American historian and author Ronald C. White visited Bowdoin on Wednesday evening to lecture on his recent book, “On Great Fields: Joshua Chamberlain: The Life and Unlikely Heroism of Joshua Lawrence Chamberlain.” White’s book is the first major comprehensive biography of Joshua Chamberlain in 30 years.
White began his talk with the words, “You know the story.”
“The story” refers to Joshua Chamberlain’s revered heroism in the Battle of Gettysburg as he led his regiment to victory at Little Round Top. While this is Chamberlain’s renowned achievement, White’s book aims to consider Chamberlain beyond his role as a Civil War hero.
“Understandably, the focus has been on Gettysburg,” White said. “What I want to suggest this evening is that’s kind of a zoom-lens.… We need a wide-angle lens.”
White went on to describe the many vocations that Chamberlain had throughout his life: general, Bowdoin professor, governor, president of the College, writer and speaker.
“Those dimensions are [why I] find him so compelling, and controversial,” White said.
White centered on aspects of Chamberlain’s identity less commonly discussed than his courage at Little Round Top. He spoke about Chamberlain’s formative years, his ideology coming from a congregational church, his studies at Bangor Theological Seminary, his views on necessary changes to Bowdoin’s teaching methods and curriculum—namely, the incorporation of science—and his relationship with his wife, Fanny.
The talk was co-hosted by the history department and the Pejepscot History Center (PHC), an organization that aims to investigate and share the history of Brunswick, Topsham and Harpswell.
PHC Director Larissa Vigue Picard recalled the center’s experience with White’s research and how Chamberlain is a key part of their own archives.
“[The PHC] worked with Ron extensively as he researched the book—going back five years—because we have a large archive about Chamberlain and, of course, own the Joshua L. Chamberlain Museum that includes objects such as his Gettysburg boots and his horse’s saddle,” Vigue Picard wrote in an email to the Orient.
White’s research went even deeper into Chamberlain’s role in Brunswick, as he researched Chamberlain’s time at Bowdoin extensively.
“[White] spent lots of time researching at Bowdoin as well, naturally, and talking with Bowdoin’s Secretary of the College (and de facto historian of the college), John Cross, who knows an encyclopedic amount about Chamberlain, as well as researching at many other archives,” Vigue Picard wrote.
Professor of History Patrick Rael also commented on the ways in which Bowdoin is intertwined with Chamberlain to this day.
“In many ways, Chamberlain is central to Bowdoin’s identity. As a student, professor and president of the College, he may be considered a Polar Bear par excellence,” Rael wrote. “Reflecting on his career and his words reminds [us] of how different, as well as how similar college life was 150 years ago. Chamberlain himself, as president of the College, confronted an era of rapidly changing technology that was quickly reformulating what it meant to go to college. Learning from Chamberlain’s life can help the Bowdoin community as it continues to confront squarely the many challenges of an increasingly complex society.”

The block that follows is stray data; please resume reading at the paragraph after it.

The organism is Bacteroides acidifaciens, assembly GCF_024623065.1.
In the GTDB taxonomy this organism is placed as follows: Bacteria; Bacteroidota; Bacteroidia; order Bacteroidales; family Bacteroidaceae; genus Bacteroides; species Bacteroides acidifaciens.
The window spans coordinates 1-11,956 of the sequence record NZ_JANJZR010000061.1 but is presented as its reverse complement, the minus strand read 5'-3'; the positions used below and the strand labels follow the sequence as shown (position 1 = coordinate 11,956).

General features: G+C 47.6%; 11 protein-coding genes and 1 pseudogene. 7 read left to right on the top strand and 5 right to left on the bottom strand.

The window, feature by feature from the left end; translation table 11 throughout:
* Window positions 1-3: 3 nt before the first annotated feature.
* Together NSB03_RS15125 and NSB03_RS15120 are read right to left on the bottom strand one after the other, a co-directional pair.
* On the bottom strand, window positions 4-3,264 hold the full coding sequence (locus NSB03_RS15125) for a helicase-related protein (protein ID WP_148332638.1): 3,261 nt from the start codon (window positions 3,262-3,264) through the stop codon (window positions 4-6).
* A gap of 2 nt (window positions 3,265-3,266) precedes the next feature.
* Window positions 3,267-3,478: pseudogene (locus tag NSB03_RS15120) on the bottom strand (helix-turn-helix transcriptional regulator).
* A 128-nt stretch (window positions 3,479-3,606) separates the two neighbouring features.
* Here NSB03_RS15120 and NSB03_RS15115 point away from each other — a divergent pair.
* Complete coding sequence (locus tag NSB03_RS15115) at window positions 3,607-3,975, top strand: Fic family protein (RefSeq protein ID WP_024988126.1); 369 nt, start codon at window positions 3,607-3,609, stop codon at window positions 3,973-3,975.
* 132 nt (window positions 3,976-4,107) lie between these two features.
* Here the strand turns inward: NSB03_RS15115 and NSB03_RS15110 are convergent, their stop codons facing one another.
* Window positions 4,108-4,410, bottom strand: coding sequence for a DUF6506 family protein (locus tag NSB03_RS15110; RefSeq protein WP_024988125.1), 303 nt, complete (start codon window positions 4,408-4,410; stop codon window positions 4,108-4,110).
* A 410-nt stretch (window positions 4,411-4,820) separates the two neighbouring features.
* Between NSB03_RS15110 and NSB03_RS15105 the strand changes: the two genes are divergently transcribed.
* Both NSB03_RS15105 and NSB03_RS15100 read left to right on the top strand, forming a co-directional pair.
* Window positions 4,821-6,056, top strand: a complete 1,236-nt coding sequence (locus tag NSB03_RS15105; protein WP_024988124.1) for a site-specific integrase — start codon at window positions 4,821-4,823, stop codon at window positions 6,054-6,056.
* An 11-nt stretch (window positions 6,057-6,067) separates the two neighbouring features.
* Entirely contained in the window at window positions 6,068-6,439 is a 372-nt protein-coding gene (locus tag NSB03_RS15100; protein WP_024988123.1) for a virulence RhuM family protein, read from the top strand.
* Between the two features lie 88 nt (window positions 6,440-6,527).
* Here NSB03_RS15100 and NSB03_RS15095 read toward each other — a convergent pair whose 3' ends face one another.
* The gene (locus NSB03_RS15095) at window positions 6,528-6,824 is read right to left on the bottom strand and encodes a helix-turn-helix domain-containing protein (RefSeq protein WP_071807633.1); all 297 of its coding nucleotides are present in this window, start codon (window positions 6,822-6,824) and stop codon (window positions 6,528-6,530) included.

A large portion of White’s talk focused on Chamberlain’s role in diffusing an 1880 uprising in Augusta, when insurgents stormed Maine’s Capitol to dispute the winner of the gubernatorial election. The state government was on the verge of collapse, and Chamberlain had been appointed as a military governor for 12 days. Chamberlain risked his own safety to appease the masses, and White recounted what Chamberlain said to the crowd, delivering these words:
“‘I’m here to preserve the peace and honor of the state until the right government is seated. Whichever it may be, it’s not for me to say, but it is for me to see that the laws of the state are put into effect without fraud, without force, but with call thought and sincere purpose. I’m here for that, and I shall do it,’” White quoted Chamberlain.
Opening his coat, Chamberlain declared, “If anybody wants to kill me, here I am. Let him kill!”
The masses in Augusta went silent, and the crowd dispersed.
Although this story of Chamberlain is not “the story,” White regards it as critical to understanding Chamberlain.
“I think the 12 days in January 1880 may have been Chamberlain’s finest hour. Little Round Top had happened spontaneously in 90 minutes. This happened over 12 days in Augusta and took much more calculation,” White said.
After discussing this courageous—yet relatively unknown—feat of Chamberlain’s, White closed with a question for the audience.
“I don’t think [Chamberlain’s] is simply a nineteenth-century story. I don’t think it’s simply a Civil War story. At its heart, it poses a question with many possible answers. What makes a hero? What background? What behavior? What beliefs? What circumstances? What records? What outcomes?” he asked. “I turn that question over to you.”